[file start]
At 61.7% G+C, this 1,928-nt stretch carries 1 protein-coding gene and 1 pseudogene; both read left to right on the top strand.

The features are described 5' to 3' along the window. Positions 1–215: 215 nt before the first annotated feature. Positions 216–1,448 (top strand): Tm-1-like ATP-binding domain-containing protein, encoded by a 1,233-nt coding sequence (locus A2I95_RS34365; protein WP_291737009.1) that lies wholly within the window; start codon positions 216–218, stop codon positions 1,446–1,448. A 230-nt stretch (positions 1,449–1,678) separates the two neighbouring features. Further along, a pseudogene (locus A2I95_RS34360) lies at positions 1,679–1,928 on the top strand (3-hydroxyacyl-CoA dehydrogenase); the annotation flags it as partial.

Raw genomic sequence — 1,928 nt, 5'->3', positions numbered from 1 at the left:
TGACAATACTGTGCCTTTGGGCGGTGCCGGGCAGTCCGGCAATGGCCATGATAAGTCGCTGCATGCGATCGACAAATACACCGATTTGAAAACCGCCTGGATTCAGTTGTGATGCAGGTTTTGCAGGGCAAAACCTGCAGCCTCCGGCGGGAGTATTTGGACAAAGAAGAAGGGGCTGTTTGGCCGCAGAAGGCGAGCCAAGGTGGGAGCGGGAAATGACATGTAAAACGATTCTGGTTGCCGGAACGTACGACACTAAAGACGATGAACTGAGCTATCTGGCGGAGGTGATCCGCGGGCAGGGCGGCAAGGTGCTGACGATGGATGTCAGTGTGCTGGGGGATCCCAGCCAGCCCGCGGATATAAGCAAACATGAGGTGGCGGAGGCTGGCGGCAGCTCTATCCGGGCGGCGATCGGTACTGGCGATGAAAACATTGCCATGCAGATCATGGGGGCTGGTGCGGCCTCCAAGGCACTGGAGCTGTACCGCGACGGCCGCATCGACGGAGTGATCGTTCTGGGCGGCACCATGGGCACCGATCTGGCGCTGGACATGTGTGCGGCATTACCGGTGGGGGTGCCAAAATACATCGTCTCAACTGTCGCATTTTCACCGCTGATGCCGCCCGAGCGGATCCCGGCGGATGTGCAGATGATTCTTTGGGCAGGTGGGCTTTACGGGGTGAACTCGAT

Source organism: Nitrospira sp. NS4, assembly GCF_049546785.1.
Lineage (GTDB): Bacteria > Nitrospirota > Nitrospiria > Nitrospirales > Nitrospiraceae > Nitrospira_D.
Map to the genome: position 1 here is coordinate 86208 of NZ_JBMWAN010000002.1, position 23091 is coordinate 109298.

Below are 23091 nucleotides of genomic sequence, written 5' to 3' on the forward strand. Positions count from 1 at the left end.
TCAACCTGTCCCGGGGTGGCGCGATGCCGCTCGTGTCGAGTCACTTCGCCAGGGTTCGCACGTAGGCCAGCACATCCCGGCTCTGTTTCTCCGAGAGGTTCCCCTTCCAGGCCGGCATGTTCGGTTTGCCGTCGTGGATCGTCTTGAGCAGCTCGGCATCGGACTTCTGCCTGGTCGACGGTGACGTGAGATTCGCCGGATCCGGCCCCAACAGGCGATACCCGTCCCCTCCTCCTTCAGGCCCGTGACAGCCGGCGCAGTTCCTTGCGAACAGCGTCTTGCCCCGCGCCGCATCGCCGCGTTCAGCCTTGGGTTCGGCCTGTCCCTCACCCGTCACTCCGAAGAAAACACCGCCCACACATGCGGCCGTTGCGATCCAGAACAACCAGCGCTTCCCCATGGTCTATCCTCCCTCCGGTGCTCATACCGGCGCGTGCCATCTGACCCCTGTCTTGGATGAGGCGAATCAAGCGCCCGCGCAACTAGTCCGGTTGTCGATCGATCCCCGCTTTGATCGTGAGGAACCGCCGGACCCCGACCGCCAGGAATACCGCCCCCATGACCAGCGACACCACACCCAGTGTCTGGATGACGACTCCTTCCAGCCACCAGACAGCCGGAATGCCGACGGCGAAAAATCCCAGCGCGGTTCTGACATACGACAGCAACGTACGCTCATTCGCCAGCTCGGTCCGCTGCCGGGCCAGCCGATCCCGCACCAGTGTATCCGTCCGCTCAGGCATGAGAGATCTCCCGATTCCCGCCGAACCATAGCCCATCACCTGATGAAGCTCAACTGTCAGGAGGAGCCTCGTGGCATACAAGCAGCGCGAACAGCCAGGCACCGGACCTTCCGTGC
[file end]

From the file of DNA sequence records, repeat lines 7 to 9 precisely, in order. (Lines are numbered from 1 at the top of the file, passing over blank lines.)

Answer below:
Map to the genome: position 1 here is coordinate 86208 of NZ_JBMWAN010000002.1, position 23091 is coordinate 109298.

Below are 23091 nucleotides of genomic sequence, written 5' to 3' on the forward strand. Positions count from 1 at the left end.
TCAACCTGTCCCGGGGTGGCGCGATGCCGCTCGTGTCGAGTCACTTCGCCAGGGTTCGCACGTAGGCCAGCACATCCCGGCTCTGTTTCTCCGAGAGGTTCCCCTTCCAGGCCGGCATGTTCGGTTTGCCGTCGTGGATCGTCTTGAGCAGCTCGGCATCGGACTTCTGCCTGGTCGACGGTGACGTGAGATTCGCCGGATCCGGCCCCAACAGGCGATACCCGTCCCCTCCTCCTTCAGGCCCGTGACAGCCGGCGCAGTTCCTTGCGAACAGCGTCTTGCCCCGCGCCGCATCGCCGCGTTCAGCCTTGGGTTCGGCCTGTCCCTCACCCGTCACTCCGAAGAAAACACCGCCCACACATGCGGCCGTTGCGATCCAGAACAACCAGCGCTTCCCCATGGTCTATCCTCCCTCCGGTGCTCATACCGGCGCGTGCCATCTGACCCCTGTCTTGGATGAGGCGAATCAAGCGCCCGCGCAACTAGTCCGGTTGTCGATCGATCCCCGCTTTGATCGTGAGGAACCGCCGGACCCCGACCGCCAGGAATACCGCCCCCATGACCAGCGACACCACACCCAGTGTCTGGATGACGACTCCTTCCAGCCACCAGACAGCCGGAATGCCGACGGCGAAAAATCCCAGCGCGGTTCTGACATACGACAGCAACGTACGCTCATTCGCCAGCTCGGTCCGCTGCCGGGCCAGCCGATCCCGCACCAGTGTATCCGTCCGCTCAGGCATGAGAGATCTCCCGATTCCCGCCGAACCATAGCCCATCACCTGATGAAGCTCAACTGTCAGGAGGAGCCTCGTGGCATACAAGCAGCGCGAACAGCCAGGCACCGGACCTTCCGTGC